James is a member of NEFAC’s Board of Directors and is president of the Connecticut Council on Freedom of Information.

Editorial: Sunshine needed –

Mitchell W. Pearlman, of Glastonbury, probably knows as much about open government as anyone. He has served as director of both the Connecticut Freedom of Information Commission and the Office of State Ethics. He has taught, lectured and written extensively on the subject, and has consulted on democratic governance both in this country and abroad.

So if Pearlman is concerned about the direction in which the General Assembly is steering this state — and he is — then we should probably take notice. And he says our legislature, which once was a pioneer in open government, having passed the landmark Freedom of Information Act in 1975, “more recently has earned a reputation as one that tolerates corruption and governmental misconduct.”

From city halls to the Capitol, recent years in our state have been darkened by the corruption trials of public officials, including a second guilty verdict on the same ex-governor. And the current governor, instead of concluding that more openness might lead to better government, has doubled his relentless efforts to bring the formerly independent Freedom of Information Commission to heel.

Then, last summer, the state Supreme Court issued a divided decision that allowed law enforcement agencies to keep more information secret. They can now disclose a bare minimum of arrest information until prosecution, and that can take months, sometimes years. Previously, police had to provide more information about arrests or give good reason why that information should not be made public.

Why this change of direction? Why, four decades after Watergate, are we heading toward more government secrecy?

Fortunately, there’s a bill before the legislature — HB 6750, “An Act Expanding the Requirement for Disclosure of Arrest Records during a Pending Prosecution under the Freedom of Information Act” — that would restore some of the FOIC’s authority, but at the moment it’s bottled up in committee.

Remarkably, the court in its decision explicitly recognized that its interpretation of the law was in need of clarification by the appropriate branch of government — the legislature. For that reason alone, HB 6750 at least deserves a debate by that body.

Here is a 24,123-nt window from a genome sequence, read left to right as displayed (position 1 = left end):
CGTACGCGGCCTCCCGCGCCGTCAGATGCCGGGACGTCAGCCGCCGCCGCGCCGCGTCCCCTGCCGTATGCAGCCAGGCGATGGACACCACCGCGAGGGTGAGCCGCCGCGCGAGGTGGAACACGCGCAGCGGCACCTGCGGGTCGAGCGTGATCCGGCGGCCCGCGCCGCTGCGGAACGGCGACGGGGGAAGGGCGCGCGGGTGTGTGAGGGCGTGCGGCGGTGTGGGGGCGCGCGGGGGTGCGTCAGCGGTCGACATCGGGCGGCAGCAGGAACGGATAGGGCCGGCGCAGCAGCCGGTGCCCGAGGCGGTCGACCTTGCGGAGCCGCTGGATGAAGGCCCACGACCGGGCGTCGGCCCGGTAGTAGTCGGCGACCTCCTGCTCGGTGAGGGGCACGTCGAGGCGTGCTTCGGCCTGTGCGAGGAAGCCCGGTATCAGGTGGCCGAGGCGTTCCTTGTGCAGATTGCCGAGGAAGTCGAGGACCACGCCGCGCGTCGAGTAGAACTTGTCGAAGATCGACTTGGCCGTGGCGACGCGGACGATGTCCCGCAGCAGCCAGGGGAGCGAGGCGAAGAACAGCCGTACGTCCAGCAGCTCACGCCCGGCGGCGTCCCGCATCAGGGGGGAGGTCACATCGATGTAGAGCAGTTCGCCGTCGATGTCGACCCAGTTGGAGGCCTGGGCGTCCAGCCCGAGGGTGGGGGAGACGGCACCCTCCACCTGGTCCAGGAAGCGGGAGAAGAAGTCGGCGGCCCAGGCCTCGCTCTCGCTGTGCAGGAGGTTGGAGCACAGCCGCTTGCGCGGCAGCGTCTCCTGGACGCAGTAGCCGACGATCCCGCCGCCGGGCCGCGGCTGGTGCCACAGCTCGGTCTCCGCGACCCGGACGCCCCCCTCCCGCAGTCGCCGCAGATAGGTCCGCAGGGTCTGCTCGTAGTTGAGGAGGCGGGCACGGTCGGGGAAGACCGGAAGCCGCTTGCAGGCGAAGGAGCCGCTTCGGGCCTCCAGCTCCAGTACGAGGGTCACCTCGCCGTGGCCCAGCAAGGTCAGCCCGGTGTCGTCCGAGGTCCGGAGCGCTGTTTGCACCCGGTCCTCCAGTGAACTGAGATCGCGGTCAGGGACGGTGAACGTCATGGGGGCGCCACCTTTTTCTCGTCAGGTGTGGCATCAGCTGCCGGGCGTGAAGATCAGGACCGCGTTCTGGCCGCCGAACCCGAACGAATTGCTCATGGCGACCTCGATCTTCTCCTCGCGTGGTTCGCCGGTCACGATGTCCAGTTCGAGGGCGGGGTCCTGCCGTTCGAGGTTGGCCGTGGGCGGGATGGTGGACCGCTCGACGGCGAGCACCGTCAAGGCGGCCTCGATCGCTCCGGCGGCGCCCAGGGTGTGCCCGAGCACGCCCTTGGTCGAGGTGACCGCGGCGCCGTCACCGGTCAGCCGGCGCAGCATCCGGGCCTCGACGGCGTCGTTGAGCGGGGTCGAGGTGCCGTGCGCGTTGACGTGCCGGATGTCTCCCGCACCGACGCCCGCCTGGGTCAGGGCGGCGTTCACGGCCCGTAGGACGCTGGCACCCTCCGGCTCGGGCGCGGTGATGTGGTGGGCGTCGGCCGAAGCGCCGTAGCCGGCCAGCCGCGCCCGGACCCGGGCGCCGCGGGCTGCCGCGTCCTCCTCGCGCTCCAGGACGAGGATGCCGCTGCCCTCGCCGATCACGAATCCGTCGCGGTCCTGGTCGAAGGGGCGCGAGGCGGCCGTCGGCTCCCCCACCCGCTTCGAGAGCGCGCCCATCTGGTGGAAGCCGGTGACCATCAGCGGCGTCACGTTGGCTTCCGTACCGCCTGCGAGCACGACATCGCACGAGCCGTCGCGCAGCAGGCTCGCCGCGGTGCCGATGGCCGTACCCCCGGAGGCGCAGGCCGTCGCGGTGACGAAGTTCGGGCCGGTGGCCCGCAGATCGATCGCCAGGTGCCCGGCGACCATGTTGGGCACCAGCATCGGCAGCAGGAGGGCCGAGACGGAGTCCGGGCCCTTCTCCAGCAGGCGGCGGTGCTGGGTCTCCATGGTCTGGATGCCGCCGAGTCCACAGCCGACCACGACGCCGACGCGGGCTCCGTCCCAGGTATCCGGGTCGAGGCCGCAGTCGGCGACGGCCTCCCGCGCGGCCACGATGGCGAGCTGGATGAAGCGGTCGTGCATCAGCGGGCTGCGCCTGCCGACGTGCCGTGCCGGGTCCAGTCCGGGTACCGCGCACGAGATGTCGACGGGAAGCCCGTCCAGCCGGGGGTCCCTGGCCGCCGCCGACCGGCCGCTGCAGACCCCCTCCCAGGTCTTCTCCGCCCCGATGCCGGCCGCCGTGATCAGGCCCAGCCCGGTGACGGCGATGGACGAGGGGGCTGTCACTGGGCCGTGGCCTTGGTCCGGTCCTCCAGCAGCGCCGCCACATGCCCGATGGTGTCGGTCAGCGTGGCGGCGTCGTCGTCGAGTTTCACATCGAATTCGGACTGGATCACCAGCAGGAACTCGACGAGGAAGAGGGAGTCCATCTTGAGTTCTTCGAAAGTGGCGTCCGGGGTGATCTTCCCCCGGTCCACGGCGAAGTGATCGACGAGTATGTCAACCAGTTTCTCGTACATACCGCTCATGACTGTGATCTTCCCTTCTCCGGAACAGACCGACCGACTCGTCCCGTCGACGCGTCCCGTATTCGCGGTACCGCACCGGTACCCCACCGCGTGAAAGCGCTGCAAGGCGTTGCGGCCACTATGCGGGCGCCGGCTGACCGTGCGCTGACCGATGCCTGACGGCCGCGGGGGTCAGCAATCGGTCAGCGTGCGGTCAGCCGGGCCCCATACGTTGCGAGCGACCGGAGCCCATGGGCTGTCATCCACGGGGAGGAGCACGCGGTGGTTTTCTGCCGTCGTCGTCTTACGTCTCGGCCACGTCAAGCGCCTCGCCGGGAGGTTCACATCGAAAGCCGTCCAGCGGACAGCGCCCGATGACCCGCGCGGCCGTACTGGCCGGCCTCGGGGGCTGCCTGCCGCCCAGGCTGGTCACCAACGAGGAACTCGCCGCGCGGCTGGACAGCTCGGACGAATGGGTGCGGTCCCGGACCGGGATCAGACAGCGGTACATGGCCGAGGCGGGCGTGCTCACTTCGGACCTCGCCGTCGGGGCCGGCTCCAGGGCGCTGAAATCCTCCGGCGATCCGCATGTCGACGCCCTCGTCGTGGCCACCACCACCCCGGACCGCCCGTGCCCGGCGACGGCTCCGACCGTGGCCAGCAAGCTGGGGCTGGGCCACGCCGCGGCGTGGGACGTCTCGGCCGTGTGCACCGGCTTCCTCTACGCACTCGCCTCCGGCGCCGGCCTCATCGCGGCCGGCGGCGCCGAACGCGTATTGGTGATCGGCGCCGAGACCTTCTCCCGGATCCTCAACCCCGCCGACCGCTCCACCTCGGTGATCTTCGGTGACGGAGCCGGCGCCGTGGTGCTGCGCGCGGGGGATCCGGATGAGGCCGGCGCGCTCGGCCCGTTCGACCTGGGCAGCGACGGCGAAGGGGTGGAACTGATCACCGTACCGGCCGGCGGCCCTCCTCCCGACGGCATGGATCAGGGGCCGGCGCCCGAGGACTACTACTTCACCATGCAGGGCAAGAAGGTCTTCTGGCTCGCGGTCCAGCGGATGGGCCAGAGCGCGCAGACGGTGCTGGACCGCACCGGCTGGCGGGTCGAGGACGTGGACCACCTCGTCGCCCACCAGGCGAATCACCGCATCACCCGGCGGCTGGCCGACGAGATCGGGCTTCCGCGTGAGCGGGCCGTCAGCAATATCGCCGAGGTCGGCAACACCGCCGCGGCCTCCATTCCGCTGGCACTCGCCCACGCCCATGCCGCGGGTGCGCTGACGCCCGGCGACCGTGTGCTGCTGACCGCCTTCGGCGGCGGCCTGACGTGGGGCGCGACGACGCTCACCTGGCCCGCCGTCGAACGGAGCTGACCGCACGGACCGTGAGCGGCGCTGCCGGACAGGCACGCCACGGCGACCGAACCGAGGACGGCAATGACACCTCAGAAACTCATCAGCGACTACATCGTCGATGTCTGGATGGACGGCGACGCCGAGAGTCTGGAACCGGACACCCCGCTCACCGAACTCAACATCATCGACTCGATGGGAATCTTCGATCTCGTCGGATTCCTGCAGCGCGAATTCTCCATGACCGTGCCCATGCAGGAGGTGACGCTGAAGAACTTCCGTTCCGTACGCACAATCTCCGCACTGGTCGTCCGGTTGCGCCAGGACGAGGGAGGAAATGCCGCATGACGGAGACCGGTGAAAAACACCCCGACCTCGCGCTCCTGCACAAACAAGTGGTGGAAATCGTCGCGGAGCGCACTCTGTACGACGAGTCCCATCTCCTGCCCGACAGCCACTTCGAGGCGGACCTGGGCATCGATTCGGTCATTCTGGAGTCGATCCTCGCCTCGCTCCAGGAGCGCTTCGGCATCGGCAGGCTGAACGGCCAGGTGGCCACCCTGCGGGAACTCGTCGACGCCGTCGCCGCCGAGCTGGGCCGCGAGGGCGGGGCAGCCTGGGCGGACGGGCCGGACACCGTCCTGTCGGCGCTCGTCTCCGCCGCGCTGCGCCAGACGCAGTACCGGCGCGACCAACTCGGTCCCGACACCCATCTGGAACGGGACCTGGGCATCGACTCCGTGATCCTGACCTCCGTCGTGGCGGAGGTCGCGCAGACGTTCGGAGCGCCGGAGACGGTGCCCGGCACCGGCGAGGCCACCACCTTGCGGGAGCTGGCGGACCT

There are times when police need to withhold information; for instance, to protect the identity of an informer. But the FOI Act already allows for such exceptions, so that’s no reason to hamstring the law.

Society entrusts the police with great power, including the exclusive right to use force. While we believe that most cops honestly try to do the right thing, there have been too many exceptions, both here and across the nation, not to keep safeguards in place.

One of those safeguards was Connecticut’s Freedom of Information Act, before the court watered it down. HB 6750 would restore some of its bite, so this bill should get a full hearing and debate. Let the General Assembly take the reins and steer our state back toward open government.

What grows in the darkness? Only creepy-crawly things. Let there be light!

Lawmakers Seek Compromise on Access to Arrest Records –

Less than a year after the state Supreme Court ruled that police could withhold arrest information while criminal prosecutions are ongoing, lawmakers are reviewing a bill that would essentially undo that decision.

The bill before the legislature, H.B. 6750, would require police to disclose the “record of arrest of any person” as well as “any other public record that pertains to the arrest,” regardless of whether a prosecution is pending.

The court had maintained that police are required to release only basic information about arrests during pending investigations. At the same time, the ruling effectively eliminated the appeals process [Read More]

Editorial: Police Should Not Be Deciding What Public Can Know – Hartford Courant